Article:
Trump’s Next Move on Immigration Could Strike Closer to Home for Silicon Valley

U.S. President Donald Trump speaks after signing executive orders in the Hall of Heroes at the Department of Defense in Arlington, Virginia, U.S. on Friday, Jan. 27, 2017. Trump signed an executive action on Friday to establish new vetting procedures for some people seeking to enter the U.S., saying the measure would prevent terrorists from being admitted into the country. (Photographer: Olivier Douliery/Pool via Bloomberg)

President Donald Trump’s clash with Silicon Valley over immigration is about to become even more contentious.

After the new president banned refugees and travelers from seven predominantly Muslim countries, Google, Facebook, Salesforce, Microsoft and others railed against the move, saying it violated the country’s principles and risked disrupting its engine of innovation. Trump’s next steps could strike even closer to home: His administration has drafted an executive order aimed at overhauling the work-visa programs technology companies depend on to hire tens of thousands of employees each year.

If implemented, the reforms could shift the way American companies like Microsoft Corp., Amazon.com Inc. and Apple Inc. recruit talent and force wholesale changes at Indian companies such as Infosys Ltd. and Wipro Ltd. Businesses would have to try to hire Americans first and if they recruit foreign workers, priority would be given to the most highly paid.

“Our country’s immigration policies should be designed and implemented to serve, first and foremost, the U.S. national interest,” the draft proposal reads, according to a copy reviewed by Bloomberg. “Visa programs for foreign workers … should be administered in a manner that protects the civil rights of American workers and current lawful residents, and that prioritizes the protection of American workers — our forgotten working people — and the jobs they hold.”

The foreign work visas were originally established to help U.S. companies recruit from abroad when they couldn’t find qualified local workers. In many cases, the companies are hiring for highly technical positions in the fields of science, technology, engineering and math, or STEM. But in recent years, there have been allegations the programs have been abused to bring in cheaper workers from overseas to fill jobs that otherwise may go to Americans. The top recipients of the H-1B visas are outsourcers, primarily from India, who run the technology departments of large corporations with largely imported staff.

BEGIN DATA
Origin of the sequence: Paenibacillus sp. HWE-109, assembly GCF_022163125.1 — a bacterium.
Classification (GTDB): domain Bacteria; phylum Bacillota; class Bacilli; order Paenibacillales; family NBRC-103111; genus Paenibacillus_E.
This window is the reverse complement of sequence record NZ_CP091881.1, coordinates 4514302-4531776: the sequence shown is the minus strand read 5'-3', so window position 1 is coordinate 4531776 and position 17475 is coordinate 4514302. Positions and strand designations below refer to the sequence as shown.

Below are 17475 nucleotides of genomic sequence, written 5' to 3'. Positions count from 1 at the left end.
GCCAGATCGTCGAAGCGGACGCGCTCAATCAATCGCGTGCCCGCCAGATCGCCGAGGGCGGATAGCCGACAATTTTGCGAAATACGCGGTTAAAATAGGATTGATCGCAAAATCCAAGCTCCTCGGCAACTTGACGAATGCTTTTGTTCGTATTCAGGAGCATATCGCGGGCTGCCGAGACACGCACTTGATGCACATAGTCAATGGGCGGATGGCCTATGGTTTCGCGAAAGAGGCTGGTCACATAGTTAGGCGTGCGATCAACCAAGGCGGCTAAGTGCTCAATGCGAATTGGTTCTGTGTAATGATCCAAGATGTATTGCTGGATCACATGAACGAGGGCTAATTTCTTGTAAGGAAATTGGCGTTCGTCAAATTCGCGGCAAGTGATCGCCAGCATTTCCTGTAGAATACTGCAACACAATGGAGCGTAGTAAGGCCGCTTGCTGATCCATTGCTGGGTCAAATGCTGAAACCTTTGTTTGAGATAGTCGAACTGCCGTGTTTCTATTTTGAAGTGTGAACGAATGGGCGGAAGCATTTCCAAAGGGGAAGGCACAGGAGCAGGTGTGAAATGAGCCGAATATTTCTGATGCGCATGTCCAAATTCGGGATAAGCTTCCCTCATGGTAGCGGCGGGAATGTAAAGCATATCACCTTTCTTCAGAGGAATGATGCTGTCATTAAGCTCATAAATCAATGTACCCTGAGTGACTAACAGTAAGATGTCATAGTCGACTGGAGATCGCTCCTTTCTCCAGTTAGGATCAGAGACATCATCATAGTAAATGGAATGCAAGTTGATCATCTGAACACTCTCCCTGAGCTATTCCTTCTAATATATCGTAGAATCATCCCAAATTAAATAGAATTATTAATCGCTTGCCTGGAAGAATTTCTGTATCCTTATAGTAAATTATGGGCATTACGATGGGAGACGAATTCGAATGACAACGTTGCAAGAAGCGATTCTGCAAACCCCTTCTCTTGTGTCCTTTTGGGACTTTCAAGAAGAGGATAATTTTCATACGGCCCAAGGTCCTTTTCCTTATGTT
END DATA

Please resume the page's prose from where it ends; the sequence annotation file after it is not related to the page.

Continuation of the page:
“Immigrant STEM workers have contributed an outsize share to founding new companies, getting patents, and helping build up American companies, which in turn because of their success have created tens of thousands, hundreds of thousands of jobs,” said Gary Burtless, a senior fellow at the Brookings Institution who does research in labor markets. “Discouraging such people to apply for visas to enter the United States to work — I can’t imagine how that can be considered to be in the American national interest.”

The Trump administration did not respond to a request for comment on the draft. The proposal is consistent with the president’s public comments on pushing companies to add more jobs to the U.S., from auto manufacturing to technology.

It’s not clear how much force the executive order would have if it is signed by the president. Congress is also working on visa reforms and the parties will have to cooperate to pass new laws. Zoe Lofgren, a Democratic congresswoman from California, introduced a bill last week to tighten requirements for the H-1B work visa program.

“My legislation refocuses the H-1B program to its original intent – to seek out and find the best and brightest from around the world, and to supplement the U.S. workforce with talented, highly-paid, and highly-skilled workers,” Lofgren said in a statement.

India’s technology companies, led by Tata Consultancy Services Ltd, Infosys and Wipro, have argued they are helping corporations become more competitive by handling their technology operations with specialized staff. They also contend the visa programs allow them to keep jobs in the U.S. and that if they have to pay more for staff, they will handle more of the work remotely from less expensive markets like India.

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SOURCE: Bloomberg, Peter Elstrom and Saritha Rai